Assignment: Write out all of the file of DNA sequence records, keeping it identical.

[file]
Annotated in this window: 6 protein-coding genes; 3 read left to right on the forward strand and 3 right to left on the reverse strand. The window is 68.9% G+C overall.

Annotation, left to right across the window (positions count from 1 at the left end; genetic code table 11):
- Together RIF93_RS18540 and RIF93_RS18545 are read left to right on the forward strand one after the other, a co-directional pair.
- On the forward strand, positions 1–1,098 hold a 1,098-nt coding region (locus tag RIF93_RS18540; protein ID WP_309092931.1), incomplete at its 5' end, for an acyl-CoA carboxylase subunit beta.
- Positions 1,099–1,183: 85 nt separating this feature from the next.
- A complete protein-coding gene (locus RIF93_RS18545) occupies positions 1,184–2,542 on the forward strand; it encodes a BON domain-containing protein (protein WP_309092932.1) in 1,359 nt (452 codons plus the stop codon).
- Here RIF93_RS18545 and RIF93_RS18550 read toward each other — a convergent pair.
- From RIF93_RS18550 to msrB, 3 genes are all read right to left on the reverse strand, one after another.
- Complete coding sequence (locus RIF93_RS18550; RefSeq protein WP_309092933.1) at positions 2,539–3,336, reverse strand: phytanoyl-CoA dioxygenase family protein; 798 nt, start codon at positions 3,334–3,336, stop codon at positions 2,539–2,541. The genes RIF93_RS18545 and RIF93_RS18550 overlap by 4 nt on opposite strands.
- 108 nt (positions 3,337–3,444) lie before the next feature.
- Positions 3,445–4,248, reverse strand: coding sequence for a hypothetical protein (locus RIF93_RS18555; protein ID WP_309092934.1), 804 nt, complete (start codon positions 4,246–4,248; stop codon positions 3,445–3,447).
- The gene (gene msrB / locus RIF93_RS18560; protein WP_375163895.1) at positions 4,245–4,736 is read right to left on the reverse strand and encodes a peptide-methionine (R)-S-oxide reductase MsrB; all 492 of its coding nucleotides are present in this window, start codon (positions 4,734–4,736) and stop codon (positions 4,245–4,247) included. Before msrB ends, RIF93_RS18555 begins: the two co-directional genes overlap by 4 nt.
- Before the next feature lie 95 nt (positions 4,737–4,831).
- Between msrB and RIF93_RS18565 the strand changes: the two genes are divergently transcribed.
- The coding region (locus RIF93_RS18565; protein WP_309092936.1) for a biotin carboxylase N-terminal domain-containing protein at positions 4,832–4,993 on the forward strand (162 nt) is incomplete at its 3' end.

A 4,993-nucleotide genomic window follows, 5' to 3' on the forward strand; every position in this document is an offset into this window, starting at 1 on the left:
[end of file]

Annotated in this window: 6 protein-coding genes; 3 read left to right on the forward strand and 3 right to left on the reverse strand. The window is 68.9% G+C overall.

Annotation, left to right across the window (positions count from 1 at the left end; genetic code table 11):
- Together RIF93_RS18540 and RIF93_RS18545 are read left to right on the forward strand one after the other, a co-directional pair.
- On the forward strand, positions 1–1,098 hold a 1,098-nt coding region (locus tag RIF93_RS18540; protein ID WP_309092931.1), incomplete at its 5' end, for an acyl-CoA carboxylase subunit beta.
- Positions 1,099–1,183: 85 nt separating this feature from the next.
- A complete protein-coding gene (locus RIF93_RS18545) occupies positions 1,184–2,542 on the forward strand; it encodes a BON domain-containing protein (protein WP_309092932.1) in 1,359 nt (452 codons plus the stop codon).
- Here RIF93_RS18545 and RIF93_RS18550 read toward each other — a convergent pair.
- From RIF93_RS18550 to msrB, 3 genes are all read right to left on the reverse strand, one after another.
- Complete coding sequence (locus RIF93_RS18550; RefSeq protein WP_309092933.1) at positions 2,539–3,336, reverse strand: phytanoyl-CoA dioxygenase family protein; 798 nt, start codon at positions 3,334–3,336, stop codon at positions 2,539–2,541. The genes RIF93_RS18545 and RIF93_RS18550 overlap by 4 nt on opposite strands.
- 108 nt (positions 3,337–3,444) lie before the next feature.
- Positions 3,445–4,248, reverse strand: coding sequence for a hypothetical protein (locus RIF93_RS18555; protein ID WP_309092934.1), 804 nt, complete (start codon positions 4,246–4,248; stop codon positions 3,445–3,447).
- The gene (gene msrB / locus RIF93_RS18560; protein WP_375163895.1) at positions 4,245–4,736 is read right to left on the reverse strand and encodes a peptide-methionine (R)-S-oxide reductase MsrB; all 492 of its coding nucleotides are present in this window, start codon (positions 4,734–4,736) and stop codon (positions 4,245–4,247) included. Before msrB ends, RIF93_RS18555 begins: the two co-directional genes overlap by 4 nt.
- Before the next feature lie 95 nt (positions 4,737–4,831).
- Between msrB and RIF93_RS18565 the strand changes: the two genes are divergently transcribed.
- The coding region (locus RIF93_RS18565; protein WP_309092936.1) for a biotin carboxylase N-terminal domain-containing protein at positions 4,832–4,993 on the forward strand (162 nt) is incomplete at its 3' end.

A 4,993-nucleotide genomic window follows, 5' to 3' on the forward strand; every position in this document is an offset into this window, starting at 1 on the left: